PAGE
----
That settled, the next task was to determine how much of my evening this double feature would consume. Which led to the following statement on my part:


The answer is, of course, Stanley Kubrick. And it shouldn't surprise me, as his movies tend to be long.

But with the movie taking up nearly 150 minutes, and with me already being exhausted from a series of nights of shitty sleep, it was the documentary itself -- the main excuse for the double feature in the first place -- that threatened to fall by the wayside. Despite clocking in at a much more reasonable 104 minutes.

Of course, I could have just postponed the whole thing, but I'd already had both of the movies out from the library for a couple weeks (I even renewed Room 237), so I kind of wanted to just get this taken care of.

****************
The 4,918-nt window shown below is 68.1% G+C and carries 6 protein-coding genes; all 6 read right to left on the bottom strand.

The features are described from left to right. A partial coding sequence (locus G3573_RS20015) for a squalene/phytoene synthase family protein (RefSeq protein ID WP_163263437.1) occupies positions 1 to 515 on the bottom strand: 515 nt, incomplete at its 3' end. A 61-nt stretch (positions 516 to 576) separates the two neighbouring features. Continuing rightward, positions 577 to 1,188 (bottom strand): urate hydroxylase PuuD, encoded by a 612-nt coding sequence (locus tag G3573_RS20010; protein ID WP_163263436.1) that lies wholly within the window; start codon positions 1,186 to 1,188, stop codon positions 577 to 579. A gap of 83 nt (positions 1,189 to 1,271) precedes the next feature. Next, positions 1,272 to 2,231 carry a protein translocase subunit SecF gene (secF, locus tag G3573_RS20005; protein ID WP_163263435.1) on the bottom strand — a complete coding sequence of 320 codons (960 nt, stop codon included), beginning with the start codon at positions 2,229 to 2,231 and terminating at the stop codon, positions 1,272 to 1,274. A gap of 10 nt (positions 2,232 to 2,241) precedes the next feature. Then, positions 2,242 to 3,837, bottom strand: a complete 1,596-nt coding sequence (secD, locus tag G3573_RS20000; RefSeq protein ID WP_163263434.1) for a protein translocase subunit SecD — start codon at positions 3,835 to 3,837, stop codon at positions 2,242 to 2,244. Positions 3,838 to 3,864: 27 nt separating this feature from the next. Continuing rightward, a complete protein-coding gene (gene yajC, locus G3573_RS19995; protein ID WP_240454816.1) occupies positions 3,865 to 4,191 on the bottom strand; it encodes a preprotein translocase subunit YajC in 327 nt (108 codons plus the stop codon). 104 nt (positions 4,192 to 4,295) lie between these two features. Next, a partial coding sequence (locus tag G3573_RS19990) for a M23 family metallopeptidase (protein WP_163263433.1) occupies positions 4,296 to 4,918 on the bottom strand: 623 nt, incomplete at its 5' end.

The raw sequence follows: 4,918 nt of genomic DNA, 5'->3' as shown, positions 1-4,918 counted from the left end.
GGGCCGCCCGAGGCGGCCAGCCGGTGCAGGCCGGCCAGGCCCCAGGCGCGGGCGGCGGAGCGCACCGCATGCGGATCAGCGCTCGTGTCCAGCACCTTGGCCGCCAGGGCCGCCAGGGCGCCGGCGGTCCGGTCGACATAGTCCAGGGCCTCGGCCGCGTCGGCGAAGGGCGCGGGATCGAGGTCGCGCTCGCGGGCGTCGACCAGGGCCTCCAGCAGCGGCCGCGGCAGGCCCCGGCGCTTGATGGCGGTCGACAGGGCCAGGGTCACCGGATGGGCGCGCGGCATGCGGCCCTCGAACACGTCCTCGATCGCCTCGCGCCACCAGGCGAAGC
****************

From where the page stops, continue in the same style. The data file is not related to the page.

So what ended up happening? Well, I'll tell you.

I fit them both in. I was up until 1 a.m. on a school night, but I fit them both in.

And I cherished every minute of The Shining, not wanting it to be even a minute shorter than its 146. I suppose I knew I would, but I hadn't seen the movie in maybe 15 years and I had forgotten quite how much it had gripped me. Plus, the BluRay -- on which the aspect ratio was certainly correct -- looked crisp and magnificent. Hallelujah.

One thing I was really taken with on this viewing was the score. I hadn't remembered that being such an indispensable component of the movie's many expert elements, but indeed it's ethereal and haunting and moldering and dread-inducing. Wendy Carlos and Rachel Elkind should be applauded.